I have to say though, this guy must be a pretty talented hacker to break into the Facebook servers – they aren’t exactly low hanging fruit. I’d imagine they are some of the most hammered servers in the World (especially by script kiddies).
Sadly, however talented he is, or whatever his intention was in reality – what he did was illegal and he can be punished (fairly harshly) for it.
York-based software development student has been sentenced to eight months in jail for hacking into social networking site Facebook, including three of its servers, from his bedroom.
According to the BBC, Glenn Mangham, 26, had admitted to hacking into Facebook between April and May 2011.
Mangham used an ethical hacking defence, saying that after he showed search engine Yahoo how it could improve its security, he wanted to do the same for Facebook.
Yahoo had “rewarded” Mangham (with GBP7,000) for revealing its vulnerabilities previously, his lawyer Tom Ventham said.
However, prosecutor Sandip Patel said that Mangham had acted “with determination, undoubted ingenuity and it was sophisticated, it was calculating”.
Patel told London’s Southwark Crown Court that Mangham had “unlawfully accessed and hacked” into Facebook’s website and its computers from his bedroom in Yorkshire, and then downloaded “invaluable” intellectual property onto an external hard drive.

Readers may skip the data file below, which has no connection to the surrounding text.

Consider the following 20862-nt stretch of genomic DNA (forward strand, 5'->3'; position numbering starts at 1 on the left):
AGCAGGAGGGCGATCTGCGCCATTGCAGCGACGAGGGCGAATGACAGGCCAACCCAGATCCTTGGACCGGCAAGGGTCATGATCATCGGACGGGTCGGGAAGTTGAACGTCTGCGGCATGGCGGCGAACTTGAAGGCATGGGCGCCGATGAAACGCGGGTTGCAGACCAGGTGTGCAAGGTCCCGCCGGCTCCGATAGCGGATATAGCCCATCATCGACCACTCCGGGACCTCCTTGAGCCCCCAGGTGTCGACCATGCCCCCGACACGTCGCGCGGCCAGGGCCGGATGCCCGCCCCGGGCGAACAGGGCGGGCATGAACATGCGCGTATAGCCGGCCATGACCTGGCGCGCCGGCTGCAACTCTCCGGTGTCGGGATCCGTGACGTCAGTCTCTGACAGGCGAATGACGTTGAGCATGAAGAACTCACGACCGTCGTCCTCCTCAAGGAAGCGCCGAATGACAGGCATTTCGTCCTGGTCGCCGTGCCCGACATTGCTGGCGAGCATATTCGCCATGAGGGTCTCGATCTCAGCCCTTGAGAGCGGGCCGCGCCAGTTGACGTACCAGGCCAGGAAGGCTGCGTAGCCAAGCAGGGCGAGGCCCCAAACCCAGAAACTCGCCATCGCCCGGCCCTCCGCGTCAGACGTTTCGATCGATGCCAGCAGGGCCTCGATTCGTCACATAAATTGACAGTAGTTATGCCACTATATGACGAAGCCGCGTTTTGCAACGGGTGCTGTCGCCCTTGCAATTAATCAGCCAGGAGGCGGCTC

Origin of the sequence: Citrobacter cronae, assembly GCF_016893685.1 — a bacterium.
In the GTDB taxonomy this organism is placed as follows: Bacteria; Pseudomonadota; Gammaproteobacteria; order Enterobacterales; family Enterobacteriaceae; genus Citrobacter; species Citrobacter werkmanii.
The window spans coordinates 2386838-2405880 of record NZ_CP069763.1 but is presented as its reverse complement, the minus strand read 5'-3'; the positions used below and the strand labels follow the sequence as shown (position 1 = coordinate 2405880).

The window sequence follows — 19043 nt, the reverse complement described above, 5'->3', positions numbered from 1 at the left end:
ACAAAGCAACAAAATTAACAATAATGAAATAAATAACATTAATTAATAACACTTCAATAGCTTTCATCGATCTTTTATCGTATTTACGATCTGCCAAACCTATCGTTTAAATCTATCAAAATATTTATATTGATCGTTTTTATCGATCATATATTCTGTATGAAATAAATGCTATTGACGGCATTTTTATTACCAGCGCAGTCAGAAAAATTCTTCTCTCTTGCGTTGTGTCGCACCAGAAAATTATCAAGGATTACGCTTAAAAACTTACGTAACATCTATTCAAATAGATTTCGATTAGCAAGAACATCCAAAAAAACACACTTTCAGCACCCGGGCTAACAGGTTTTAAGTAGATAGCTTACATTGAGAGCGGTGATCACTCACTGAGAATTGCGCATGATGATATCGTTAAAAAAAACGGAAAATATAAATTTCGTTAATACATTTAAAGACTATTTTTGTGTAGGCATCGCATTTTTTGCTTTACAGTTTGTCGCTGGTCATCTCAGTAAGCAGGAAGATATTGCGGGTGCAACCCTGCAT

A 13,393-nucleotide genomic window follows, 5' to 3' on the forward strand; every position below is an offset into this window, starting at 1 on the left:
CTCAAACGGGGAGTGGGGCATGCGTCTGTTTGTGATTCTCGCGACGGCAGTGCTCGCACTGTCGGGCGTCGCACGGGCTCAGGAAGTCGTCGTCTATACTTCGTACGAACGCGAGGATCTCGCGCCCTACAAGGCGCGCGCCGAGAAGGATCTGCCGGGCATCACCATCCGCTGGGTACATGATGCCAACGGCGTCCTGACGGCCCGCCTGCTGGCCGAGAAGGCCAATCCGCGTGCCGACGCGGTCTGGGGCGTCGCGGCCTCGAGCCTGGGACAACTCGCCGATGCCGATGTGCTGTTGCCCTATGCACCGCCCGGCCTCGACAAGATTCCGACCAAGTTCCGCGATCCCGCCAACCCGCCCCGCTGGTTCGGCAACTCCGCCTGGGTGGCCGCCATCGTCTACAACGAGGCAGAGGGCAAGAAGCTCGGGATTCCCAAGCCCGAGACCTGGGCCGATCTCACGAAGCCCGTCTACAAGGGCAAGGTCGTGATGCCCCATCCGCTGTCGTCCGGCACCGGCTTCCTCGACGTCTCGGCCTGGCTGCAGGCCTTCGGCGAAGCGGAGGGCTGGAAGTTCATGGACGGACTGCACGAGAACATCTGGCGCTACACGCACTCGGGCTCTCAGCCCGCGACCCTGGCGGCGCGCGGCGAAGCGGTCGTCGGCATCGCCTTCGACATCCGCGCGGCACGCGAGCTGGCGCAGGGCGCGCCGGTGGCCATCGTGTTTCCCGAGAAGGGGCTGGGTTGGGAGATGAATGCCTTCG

It’s not the first time Facebook has been hacked or security issues have surfaced, but it is the first time I recall someone being jailed for it. Facebook security hasn’t always had the best reputation – remember not long ago – Facebook Attachment Uploader Owned By A Space.
Yah that wasn’t a flaw that could be leveraged to hack Facebook itself, but it was a demonstration of some of the sloppy coding involved in Facebook.
Judge Alistair McCreath said that Mangham’s actions were not “just a bit of harmless experimentation” – despite acknowledging that Mangham had never intended to pass on the hacked information nor make any money from it.
“You accessed the very heart of the system of an international business of massive size, so this was not just fiddling about in the business records of some tiny business of no great importance.
“You and others who are tempted to act as you did really must understand how serious this is.
“The creation of that risk, the extent of that risk and the cost of putting it right mean at the end of it all, I’m afraid a prison sentence is inevitable,” McCreath said.
Prosecutor Patel said that Facebook spent $200,000 (GBP126,108) on investigating Mangham’s hacking.
A spokesperson for the social network said that personal user data was not compromised by the breach, and added: “We take any attempt to gain unauthorised access to our network very seriously, and we work closely with law enforcement authorities to ensure that offenders are brought to justice.”
No one is publishing exactly what the hack was, how he got in, or even what data he got access to – but Facebook are taking it seriously so I imagine it was an important part of their infrastructure.
But they state no personal user data was compromised, so I’m not exactly sure what he got hold of.
Source: Network World